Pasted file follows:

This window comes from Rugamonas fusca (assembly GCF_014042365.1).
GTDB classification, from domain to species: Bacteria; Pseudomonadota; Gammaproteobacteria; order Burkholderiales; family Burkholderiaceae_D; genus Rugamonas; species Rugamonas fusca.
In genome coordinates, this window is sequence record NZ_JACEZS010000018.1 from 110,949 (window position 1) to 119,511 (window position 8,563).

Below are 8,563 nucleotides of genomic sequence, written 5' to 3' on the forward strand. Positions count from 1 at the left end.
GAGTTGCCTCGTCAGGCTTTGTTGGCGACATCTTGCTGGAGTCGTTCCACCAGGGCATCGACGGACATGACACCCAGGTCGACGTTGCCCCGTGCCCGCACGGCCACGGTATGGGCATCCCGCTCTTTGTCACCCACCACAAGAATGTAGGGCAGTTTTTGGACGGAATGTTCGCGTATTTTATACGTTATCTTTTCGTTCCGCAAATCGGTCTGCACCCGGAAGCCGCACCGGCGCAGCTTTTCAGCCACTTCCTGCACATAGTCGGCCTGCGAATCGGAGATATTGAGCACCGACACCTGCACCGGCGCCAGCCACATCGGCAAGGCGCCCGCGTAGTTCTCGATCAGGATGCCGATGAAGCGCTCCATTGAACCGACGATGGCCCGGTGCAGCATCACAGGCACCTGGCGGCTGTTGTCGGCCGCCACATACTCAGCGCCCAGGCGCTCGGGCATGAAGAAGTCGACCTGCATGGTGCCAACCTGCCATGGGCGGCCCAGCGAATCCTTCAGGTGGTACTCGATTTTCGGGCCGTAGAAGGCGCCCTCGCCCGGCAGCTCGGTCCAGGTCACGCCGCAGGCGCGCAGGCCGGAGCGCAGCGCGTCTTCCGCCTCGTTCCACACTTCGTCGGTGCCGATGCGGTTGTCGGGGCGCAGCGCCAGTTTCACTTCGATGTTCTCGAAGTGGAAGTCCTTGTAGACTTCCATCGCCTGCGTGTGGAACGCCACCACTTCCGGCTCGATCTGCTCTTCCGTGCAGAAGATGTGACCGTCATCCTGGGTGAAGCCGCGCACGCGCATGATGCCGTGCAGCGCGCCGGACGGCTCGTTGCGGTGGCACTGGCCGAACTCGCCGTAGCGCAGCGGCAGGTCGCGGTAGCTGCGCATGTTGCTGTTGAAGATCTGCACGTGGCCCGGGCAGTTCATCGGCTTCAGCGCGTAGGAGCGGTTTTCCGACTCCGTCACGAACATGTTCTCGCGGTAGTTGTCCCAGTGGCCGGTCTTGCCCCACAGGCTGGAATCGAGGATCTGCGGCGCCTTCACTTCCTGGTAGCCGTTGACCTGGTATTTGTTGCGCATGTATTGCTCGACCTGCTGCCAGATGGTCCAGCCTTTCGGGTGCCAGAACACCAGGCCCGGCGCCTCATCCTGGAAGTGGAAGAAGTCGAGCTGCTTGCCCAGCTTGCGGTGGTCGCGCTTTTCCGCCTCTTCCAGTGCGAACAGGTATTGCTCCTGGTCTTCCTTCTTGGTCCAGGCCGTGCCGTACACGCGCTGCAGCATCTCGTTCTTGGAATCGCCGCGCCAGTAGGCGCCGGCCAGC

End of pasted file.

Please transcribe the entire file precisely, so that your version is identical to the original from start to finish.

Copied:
This window comes from Rugamonas fusca (assembly GCF_014042365.1).
GTDB classification, from domain to species: Bacteria; Pseudomonadota; Gammaproteobacteria; order Burkholderiales; family Burkholderiaceae_D; genus Rugamonas; species Rugamonas fusca.
In genome coordinates, this window is sequence record NZ_JACEZS010000018.1 from 110,949 (window position 1) to 119,511 (window position 8,563).

Below are 8,563 nucleotides of genomic sequence, written 5' to 3' on the forward strand. Positions count from 1 at the left end.
GAGTTGCCTCGTCAGGCTTTGTTGGCGACATCTTGCTGGAGTCGTTCCACCAGGGCATCGACGGACATGACACCCAGGTCGACGTTGCCCCGTGCCCGCACGGCCACGGTATGGGCATCCCGCTCTTTGTCACCCACCACAAGAATGTAGGGCAGTTTTTGGACGGAATGTTCGCGTATTTTATACGTTATCTTTTCGTTCCGCAAATCGGTCTGCACCCGGAAGCCGCACCGGCGCAGCTTTTCAGCCACTTCCTGCACATAGTCGGCCTGCGAATCGGAGATATTGAGCACCGACACCTGCACCGGCGCCAGCCACATCGGCAAGGCGCCCGCGTAGTTCTCGATCAGGATGCCGATGAAGCGCTCCATTGAACCGACGATGGCCCGGTGCAGCATCACAGGCACCTGGCGGCTGTTGTCGGCCGCCACATACTCAGCGCCCAGGCGCTCGGGCATGAAGAAGTCGACCTGCATGGTGCCAACCTGCCATGGGCGGCCCAGCGAATCCTTCAGGTGGTACTCGATTTTCGGGCCGTAGAAGGCGCCCTCGCCCGGCAGCTCGGTCCAGGTCACGCCGCAGGCGCGCAGGCCGGAGCGCAGCGCGTCTTCCGCCTCGTTCCACACTTCGTCGGTGCCGATGCGGTTGTCGGGGCGCAGCGCCAGTTTCACTTCGATGTTCTCGAAGTGGAAGTCCTTGTAGACTTCCATCGCCTGCGTGTGGAACGCCACCACTTCCGGCTCGATCTGCTCTTCCGTGCAGAAGATGTGACCGTCATCCTGGGTGAAGCCGCGCACGCGCATGATGCCGTGCAGCGCGCCGGACGGCTCGTTGCGGTGGCACTGGCCGAACTCGCCGTAGCGCAGCGGCAGGTCGCGGTAGCTGCGCATGTTGCTGTTGAAGATCTGCACGTGGCCCGGGCAGTTCATCGGCTTCAGCGCGTAGGAGCGGTTTTCCGACTCCGTCACGAACATGTTCTCGCGGTAGTTGTCCCAGTGGCCGGTCTTGCCCCACAGGCTGGAATCGAGGATCTGCGGCGCCTTCACTTCCTGGTAGCCGTTGACCTGGTATTTGTTGCGCATGTATTGCTCGACCTGCTGCCAGATGGTCCAGCCTTTCGGGTGCCAGAACACCAGGCCCGGCGCCTCATCCTGGAAGTGGAAGAAGTCGAGCTGCTTGCCCAGCTTGCGGTGGTCGCGCTTTTCCGCCTCTTCCAGTGCGAACAGGTATTGCTCCTGGTCTTCCTTCTTGGTCCAGGCCGTGCCGTACACGCGCTGCAGCATCTCGTTCTTGGAATCGCCGCGCCAGTAGGCGCCGGCCAGC